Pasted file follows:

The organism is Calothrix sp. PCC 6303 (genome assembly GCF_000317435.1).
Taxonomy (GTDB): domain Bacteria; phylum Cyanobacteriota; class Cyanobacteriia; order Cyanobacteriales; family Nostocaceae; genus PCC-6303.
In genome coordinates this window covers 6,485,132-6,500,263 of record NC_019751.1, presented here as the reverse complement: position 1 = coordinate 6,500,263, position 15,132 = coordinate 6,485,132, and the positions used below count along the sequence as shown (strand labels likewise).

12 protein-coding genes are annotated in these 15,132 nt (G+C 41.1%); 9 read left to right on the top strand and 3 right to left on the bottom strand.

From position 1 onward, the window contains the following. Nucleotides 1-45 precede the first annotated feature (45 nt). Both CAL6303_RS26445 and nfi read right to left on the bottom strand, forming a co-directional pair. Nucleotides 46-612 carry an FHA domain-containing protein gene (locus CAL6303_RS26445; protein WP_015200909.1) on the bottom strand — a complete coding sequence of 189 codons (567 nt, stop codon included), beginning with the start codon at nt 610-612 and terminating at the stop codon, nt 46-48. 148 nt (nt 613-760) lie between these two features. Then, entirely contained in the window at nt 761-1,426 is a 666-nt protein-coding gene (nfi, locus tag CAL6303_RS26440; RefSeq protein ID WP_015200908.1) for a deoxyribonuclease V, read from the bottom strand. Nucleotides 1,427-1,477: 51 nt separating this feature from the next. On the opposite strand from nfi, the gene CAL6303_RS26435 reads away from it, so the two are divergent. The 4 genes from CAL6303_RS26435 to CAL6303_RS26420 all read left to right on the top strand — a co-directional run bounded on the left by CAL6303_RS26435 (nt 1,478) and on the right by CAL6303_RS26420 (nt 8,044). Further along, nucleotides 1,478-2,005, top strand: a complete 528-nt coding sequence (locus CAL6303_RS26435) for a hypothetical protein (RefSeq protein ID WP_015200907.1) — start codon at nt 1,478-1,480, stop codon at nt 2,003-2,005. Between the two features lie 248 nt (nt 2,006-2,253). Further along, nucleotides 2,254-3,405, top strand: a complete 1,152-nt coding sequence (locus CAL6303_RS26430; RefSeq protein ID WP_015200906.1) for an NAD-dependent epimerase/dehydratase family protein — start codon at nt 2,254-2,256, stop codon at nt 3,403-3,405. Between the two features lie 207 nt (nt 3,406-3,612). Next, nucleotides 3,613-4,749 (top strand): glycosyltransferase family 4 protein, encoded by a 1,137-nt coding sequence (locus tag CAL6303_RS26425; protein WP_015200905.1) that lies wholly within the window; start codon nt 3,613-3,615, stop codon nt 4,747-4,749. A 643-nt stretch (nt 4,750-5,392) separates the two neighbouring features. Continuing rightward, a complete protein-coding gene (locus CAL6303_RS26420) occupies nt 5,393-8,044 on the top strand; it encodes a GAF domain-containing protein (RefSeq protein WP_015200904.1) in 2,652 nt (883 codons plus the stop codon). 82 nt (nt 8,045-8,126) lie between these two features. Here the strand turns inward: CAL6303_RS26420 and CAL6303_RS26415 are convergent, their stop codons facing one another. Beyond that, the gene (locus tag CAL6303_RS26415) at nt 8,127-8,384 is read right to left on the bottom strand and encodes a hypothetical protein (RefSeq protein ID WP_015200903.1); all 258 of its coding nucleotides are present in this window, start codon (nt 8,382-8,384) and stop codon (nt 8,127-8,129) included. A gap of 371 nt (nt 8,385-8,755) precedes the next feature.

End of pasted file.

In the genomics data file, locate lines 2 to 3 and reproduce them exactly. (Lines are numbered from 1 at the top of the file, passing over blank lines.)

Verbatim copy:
Taxonomy (GTDB): domain Bacteria; phylum Cyanobacteriota; class Cyanobacteriia; order Cyanobacteriales; family Nostocaceae; genus PCC-6303.
In genome coordinates this window covers 6,485,132-6,500,263 of record NC_019751.1, presented here as the reverse complement: position 1 = coordinate 6,500,263, position 15,132 = coordinate 6,485,132, and the positions used below count along the sequence as shown (strand labels likewise).